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Will fluctuating temperature hurt my wines?

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cann0n

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Hello Winemakers!

This is my first thread. Looking forward to some advice from your collective expertise :)

I have three batches of wine on the go presently, a Tempranillo, GSM and Leibfraumilch. They are all in the degassing stage right now. I have been using a space heater in an enclosed room to keep the temperature at a constant 23 degrees Celsius from the time of primary fermentation until after the yeast has been killed off for all the wines i have made. From there, I usually turn off the heater, and allow the wines to return to room temperature, which is usually around 16-18 degrees in my home. That's the temperature it usually remains for the duration of the process.

My first question is whether this is a good practice, or if it should be kept the same right up until bottling? I usually bulk age for about a month before i bottle.

My second question just came up. I bought a cucumber melon fruit wine kit and started it today, then placed the primary in the room with my other carboys. I plugged in the heater again to get the room to where i normally would for the first stages of fermentation, then thought "wait a sec, will this mess up my other three wines that are already sitting at around 16-18?". I then moved the three carboys into a separate room so they will remain at room temperature, just in case.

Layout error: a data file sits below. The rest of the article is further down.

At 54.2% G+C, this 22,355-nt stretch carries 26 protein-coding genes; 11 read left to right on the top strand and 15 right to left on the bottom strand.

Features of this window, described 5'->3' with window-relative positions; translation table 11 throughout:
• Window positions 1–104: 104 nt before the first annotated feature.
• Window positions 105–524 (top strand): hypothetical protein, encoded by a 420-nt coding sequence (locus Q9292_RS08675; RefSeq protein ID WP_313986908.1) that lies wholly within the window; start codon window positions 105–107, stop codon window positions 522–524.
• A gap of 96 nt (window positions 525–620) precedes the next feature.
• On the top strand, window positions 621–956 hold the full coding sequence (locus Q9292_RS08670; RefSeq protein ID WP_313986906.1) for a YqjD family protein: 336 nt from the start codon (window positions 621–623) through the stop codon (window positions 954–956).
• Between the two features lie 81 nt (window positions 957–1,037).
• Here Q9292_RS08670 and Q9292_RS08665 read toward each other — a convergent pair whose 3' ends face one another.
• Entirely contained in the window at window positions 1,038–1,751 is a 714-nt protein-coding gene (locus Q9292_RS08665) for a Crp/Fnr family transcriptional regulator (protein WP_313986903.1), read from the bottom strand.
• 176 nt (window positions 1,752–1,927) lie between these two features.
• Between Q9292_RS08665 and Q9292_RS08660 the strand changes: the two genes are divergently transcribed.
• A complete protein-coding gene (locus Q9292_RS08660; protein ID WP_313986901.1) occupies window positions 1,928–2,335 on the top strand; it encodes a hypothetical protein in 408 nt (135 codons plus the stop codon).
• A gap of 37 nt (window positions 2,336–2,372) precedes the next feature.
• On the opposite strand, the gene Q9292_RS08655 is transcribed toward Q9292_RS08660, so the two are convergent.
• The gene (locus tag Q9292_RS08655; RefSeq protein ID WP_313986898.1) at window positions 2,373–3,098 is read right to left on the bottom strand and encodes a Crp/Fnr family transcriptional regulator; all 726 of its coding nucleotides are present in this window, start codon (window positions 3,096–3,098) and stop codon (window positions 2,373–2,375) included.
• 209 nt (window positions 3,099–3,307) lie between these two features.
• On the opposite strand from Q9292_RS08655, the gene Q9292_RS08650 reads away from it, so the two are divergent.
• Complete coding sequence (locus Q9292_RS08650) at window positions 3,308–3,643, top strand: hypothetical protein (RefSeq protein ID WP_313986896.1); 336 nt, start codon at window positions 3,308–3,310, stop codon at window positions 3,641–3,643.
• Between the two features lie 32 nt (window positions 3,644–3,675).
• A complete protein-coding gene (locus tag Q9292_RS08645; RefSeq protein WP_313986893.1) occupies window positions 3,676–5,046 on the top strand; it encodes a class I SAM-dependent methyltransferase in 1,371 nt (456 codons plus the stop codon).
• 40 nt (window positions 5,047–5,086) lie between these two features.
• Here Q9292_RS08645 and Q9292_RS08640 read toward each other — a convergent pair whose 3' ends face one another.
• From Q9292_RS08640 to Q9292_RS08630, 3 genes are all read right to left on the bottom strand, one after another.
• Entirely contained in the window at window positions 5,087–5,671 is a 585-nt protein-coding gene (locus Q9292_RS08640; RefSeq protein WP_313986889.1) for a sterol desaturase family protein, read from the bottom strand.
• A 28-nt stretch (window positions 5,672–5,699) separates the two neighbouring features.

Am i being paranoid, or did i just dodge a bullet?
 

NorCal

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I’d leave the room at the lower temp, fermentation should be fine. Not sure what yeast you are using, 1118 desired fermentation temperature: 10-30°C.
 

cann0n

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I’d leave the room at the lower temp, fermentation should be fine. Not sure what yeast you are using, 1118 desired fermentation temperature: 10-30°C.
Are you saying that i should just go with the ambient house temperature for the entire process? The kits I use say that i should have everything between 22-24 degrees for the primary fermentation, so i have just kept it at that until i add the sorbate and metabisuphite. I thought my house temperature of 16-18 might be too low for proper yeast action. I have heard that a lower temperature for the yeast would mean a longer time to achieve the desired specific gravity, but yields a better tasting wine, but i have yet to try that out.
 

cmason1957

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I ferment everything I do down in my basement. I am not quite as far north as you are, but right now it is about 17 C (63F) down there. Almost all yeast can handle that temperature quite fine. It might and I really stress might add a day or two more to time before you do your first racking, but maybe not even that much longer. Kit manufacturers want to make sure you have no problems whatsoever and that it goes quickly, so you can buy another kit sooner. 16-18 C (60-65 F) is a great temp.
 

cann0n

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That's sweet news! I suppose as long as the yeast is warm enough to be active, and you go by specific gravity, the precise temperature shouldn't matter heaps. I'm relieved to learn this. Perhaps i will try my next batch at my home's room temperature and see how it goes. Thank you!
 

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